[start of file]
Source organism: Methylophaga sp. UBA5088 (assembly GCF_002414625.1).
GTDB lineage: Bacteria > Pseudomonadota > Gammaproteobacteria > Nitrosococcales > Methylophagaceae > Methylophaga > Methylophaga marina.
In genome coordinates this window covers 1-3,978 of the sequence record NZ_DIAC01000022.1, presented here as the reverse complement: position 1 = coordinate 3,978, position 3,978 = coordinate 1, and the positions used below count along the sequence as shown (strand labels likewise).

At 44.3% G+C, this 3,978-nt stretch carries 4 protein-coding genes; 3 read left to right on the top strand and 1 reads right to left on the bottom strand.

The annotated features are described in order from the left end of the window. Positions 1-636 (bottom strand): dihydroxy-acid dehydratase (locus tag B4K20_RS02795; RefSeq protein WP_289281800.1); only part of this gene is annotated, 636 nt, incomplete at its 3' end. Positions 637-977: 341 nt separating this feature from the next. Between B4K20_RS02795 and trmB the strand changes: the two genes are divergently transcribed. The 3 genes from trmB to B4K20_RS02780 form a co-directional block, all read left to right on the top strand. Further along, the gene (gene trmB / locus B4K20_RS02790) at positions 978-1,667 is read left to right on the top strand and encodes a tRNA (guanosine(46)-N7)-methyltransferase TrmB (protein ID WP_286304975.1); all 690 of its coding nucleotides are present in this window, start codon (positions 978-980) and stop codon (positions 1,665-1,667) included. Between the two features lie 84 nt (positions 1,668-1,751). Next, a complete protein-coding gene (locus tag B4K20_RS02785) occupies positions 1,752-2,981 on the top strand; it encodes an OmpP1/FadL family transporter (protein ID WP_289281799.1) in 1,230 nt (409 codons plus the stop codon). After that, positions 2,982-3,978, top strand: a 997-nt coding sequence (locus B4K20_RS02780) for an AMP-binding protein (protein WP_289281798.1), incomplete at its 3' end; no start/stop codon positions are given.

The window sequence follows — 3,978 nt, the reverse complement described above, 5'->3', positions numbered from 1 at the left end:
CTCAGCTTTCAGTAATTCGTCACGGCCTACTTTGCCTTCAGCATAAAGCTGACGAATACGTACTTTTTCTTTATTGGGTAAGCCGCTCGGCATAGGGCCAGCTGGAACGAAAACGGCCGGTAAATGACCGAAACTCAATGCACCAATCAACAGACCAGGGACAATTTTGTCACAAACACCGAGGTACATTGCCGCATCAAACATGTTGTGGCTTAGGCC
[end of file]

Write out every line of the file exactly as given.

Source organism: Methylophaga sp. UBA5088 (assembly GCF_002414625.1).
GTDB lineage: Bacteria > Pseudomonadota > Gammaproteobacteria > Nitrosococcales > Methylophagaceae > Methylophaga > Methylophaga marina.
In genome coordinates this window covers 1-3,978 of the sequence record NZ_DIAC01000022.1, presented here as the reverse complement: position 1 = coordinate 3,978, position 3,978 = coordinate 1, and the positions used below count along the sequence as shown (strand labels likewise).

At 44.3% G+C, this 3,978-nt stretch carries 4 protein-coding genes; 3 read left to right on the top strand and 1 reads right to left on the bottom strand.

The annotated features are described in order from the left end of the window. Positions 1-636 (bottom strand): dihydroxy-acid dehydratase (locus tag B4K20_RS02795; RefSeq protein WP_289281800.1); only part of this gene is annotated, 636 nt, incomplete at its 3' end. Positions 637-977: 341 nt separating this feature from the next. Between B4K20_RS02795 and trmB the strand changes: the two genes are divergently transcribed. The 3 genes from trmB to B4K20_RS02780 form a co-directional block, all read left to right on the top strand. Further along, the gene (gene trmB / locus B4K20_RS02790) at positions 978-1,667 is read left to right on the top strand and encodes a tRNA (guanosine(46)-N7)-methyltransferase TrmB (protein ID WP_286304975.1); all 690 of its coding nucleotides are present in this window, start codon (positions 978-980) and stop codon (positions 1,665-1,667) included. Between the two features lie 84 nt (positions 1,668-1,751). Next, a complete protein-coding gene (locus tag B4K20_RS02785) occupies positions 1,752-2,981 on the top strand; it encodes an OmpP1/FadL family transporter (protein ID WP_289281799.1) in 1,230 nt (409 codons plus the stop codon). After that, positions 2,982-3,978, top strand: a 997-nt coding sequence (locus B4K20_RS02780) for an AMP-binding protein (protein WP_289281798.1), incomplete at its 3' end; no start/stop codon positions are given.

The window sequence follows — 3,978 nt, the reverse complement described above, 5'->3', positions numbered from 1 at the left end:
CTCAGCTTTCAGTAATTCGTCACGGCCTACTTTGCCTTCAGCATAAAGCTGACGAATACGTACTTTTTCTTTATTGGGTAAGCCGCTCGGCATAGGGCCAGCTGGAACGAAAACGGCCGGTAAATGACCGAAACTCAATGCACCAATCAACAGACCAGGGACAATTTTGTCACAAACACCGAGGTACATTGCCGCATCAAACATGTTGTGGCTTAGGCC